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ACCESS (The Australian Community Development and Civil Strengthening Scheme) was a bilateral programme between Australian and Indonesian Governments, aimed at empowering the citizens and organisations of specific districts within Indonesia to engage with local governments and stakeholders to bring about change in local democratic governance and thereby improved local development outcomes.
Aurecon’s role in the programme was to engage with civil society organisations (CSOs) and capacity building service providers to ensure civil society engaged with service provision units such as health care centres, schools and sub-district offices.
Decentralisation in Indonesia can be perceived as essentially concerned with distribution of political power and ACCESS was designed first and foremost as a civil society strengthening programme to capitalise on the potential role of CSOs, citizens and their organisations as effective and sustainable governance actors in the decentralisation process.
As such the programme aimed to support the empowerment of individuals, strengthen their organisations and establish mechanisms for constructive interaction and engagement between citizens and local government, including local government public service delivery units incorporating primary health care and education.
Aurecon utilised an asset-based approach, identifying strengths and assets in all stakeholders involved and identifying how these assets could be used to work in achieving a common agreed programme goal.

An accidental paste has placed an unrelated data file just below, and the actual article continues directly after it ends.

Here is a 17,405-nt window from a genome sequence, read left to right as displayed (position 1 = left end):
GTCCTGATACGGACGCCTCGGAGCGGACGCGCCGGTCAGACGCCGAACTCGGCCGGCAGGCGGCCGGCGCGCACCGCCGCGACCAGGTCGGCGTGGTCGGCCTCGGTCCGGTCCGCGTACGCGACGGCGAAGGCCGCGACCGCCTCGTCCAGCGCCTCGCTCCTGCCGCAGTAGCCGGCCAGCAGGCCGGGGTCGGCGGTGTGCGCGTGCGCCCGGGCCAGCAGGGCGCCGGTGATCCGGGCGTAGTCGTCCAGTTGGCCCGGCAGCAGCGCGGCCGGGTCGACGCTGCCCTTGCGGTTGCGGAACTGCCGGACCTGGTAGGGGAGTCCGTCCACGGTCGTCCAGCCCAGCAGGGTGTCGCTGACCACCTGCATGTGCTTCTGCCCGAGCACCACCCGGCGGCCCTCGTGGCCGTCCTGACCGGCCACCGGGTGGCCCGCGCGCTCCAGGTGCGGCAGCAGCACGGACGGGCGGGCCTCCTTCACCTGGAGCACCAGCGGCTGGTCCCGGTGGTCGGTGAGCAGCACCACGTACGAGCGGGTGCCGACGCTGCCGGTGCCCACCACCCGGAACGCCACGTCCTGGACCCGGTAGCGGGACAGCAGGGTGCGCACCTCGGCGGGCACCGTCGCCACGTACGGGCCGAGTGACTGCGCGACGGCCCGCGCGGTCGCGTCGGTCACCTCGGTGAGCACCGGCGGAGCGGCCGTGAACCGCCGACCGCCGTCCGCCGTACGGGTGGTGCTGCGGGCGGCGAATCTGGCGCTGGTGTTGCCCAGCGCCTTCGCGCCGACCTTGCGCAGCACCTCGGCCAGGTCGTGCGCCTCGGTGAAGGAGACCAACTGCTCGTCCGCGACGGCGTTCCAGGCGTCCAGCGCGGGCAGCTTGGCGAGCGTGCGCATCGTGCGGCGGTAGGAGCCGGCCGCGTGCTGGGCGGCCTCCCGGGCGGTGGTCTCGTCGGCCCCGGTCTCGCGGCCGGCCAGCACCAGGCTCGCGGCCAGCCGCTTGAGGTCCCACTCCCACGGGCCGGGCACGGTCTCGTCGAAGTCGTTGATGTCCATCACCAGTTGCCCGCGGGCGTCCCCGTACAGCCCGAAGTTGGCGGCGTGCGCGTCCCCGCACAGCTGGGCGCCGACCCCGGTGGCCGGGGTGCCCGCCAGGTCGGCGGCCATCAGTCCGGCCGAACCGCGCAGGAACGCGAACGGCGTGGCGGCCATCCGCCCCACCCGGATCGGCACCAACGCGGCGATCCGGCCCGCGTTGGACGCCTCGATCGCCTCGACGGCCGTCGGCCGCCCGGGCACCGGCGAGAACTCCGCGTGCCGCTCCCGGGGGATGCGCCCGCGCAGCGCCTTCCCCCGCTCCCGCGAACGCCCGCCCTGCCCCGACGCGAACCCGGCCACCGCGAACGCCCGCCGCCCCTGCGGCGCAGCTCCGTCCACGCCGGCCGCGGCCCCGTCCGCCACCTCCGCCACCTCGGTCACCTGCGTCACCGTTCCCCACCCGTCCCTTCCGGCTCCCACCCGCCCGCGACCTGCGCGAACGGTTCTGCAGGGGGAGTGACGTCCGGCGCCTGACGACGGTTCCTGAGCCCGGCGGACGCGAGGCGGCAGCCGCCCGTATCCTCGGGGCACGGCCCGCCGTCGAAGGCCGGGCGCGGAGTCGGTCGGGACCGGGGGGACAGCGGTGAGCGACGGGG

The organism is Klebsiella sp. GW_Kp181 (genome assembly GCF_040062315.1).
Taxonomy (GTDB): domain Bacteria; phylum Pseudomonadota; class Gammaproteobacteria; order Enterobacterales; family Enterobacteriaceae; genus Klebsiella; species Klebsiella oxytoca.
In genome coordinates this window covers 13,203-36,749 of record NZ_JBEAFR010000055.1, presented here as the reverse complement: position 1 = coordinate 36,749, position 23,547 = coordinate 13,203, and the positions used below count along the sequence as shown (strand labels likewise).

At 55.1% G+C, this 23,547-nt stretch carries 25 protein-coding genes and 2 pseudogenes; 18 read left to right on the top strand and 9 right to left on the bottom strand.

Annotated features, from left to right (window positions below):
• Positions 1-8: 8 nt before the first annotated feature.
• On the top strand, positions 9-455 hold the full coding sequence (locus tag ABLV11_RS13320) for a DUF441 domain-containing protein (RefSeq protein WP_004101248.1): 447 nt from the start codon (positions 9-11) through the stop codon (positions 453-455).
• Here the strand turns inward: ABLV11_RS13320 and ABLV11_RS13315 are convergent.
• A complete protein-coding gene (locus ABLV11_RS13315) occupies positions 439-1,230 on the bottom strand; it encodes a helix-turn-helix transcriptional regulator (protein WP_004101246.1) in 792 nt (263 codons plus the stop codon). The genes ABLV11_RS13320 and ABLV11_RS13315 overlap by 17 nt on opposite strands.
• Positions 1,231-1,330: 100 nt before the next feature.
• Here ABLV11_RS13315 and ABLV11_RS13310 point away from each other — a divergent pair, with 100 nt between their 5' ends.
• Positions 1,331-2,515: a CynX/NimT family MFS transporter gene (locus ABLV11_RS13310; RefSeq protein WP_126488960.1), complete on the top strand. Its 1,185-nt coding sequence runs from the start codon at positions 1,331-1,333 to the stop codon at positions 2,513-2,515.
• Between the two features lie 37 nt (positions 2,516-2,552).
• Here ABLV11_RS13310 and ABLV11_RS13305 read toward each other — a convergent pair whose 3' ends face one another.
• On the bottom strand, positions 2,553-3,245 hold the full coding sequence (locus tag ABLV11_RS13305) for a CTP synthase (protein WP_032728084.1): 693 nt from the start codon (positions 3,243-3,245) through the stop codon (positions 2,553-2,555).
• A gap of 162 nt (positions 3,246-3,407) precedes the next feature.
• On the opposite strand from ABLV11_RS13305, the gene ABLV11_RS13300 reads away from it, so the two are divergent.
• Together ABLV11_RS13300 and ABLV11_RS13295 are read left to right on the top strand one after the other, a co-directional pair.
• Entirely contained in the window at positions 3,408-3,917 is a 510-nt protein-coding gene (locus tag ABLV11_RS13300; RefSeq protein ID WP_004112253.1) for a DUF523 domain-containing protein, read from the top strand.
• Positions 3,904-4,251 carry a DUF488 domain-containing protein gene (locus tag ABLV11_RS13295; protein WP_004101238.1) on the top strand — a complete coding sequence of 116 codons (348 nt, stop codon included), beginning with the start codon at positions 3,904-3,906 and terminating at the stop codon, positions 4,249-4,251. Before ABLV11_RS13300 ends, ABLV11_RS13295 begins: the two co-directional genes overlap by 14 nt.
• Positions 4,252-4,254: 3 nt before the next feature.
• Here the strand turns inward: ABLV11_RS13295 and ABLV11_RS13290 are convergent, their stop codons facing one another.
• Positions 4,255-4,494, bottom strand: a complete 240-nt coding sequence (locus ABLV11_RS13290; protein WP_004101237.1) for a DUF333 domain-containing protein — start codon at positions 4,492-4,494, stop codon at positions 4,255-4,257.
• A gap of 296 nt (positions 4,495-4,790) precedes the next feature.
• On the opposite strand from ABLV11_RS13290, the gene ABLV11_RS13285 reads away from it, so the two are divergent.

This involved Aurecon recruiting, mobilising and managing over 10 international and 50 local personnel, resourcing and administering the programme including managing hundreds of grants for civil society organisations, assess and engage with partner CSOs, develop and implement their capacity building plans and activities, access grant funding for capacity building and engage with citizens and government, monitoring CSO activities and outputs, evaluating impacts and facilitating periodic lesson learning, and reflection and adaptation of the program in response to these lessons learned
Over its 12-year duration, the programme worked closely with 69 local CSO partners and reached a total of 55 556 direct beneficiaries and 6 108 194 indirect beneficiaries across a total of 1 127 villages. It also created and strengthened 5 056 community-based groups and trained 17 238 people community facilitators. It contributed to building local constituencies that could act responsibly, engage and interact in constructive dialogue with their local governments, hold service deliverers to account and demonstrate proven development methods to their local governments which led to a better alignment of government service provision with local needs.
Both the Indonesian Government and the private sector recognised the programme's efforts through a series of awards to 21 separate individuals and groups, with the ACCESS programme itself receiving an award in 2013 from the Bantaeng District Government for innovations in community empowerment and capacity building.
For more information about this project please visit the ACCESS website.
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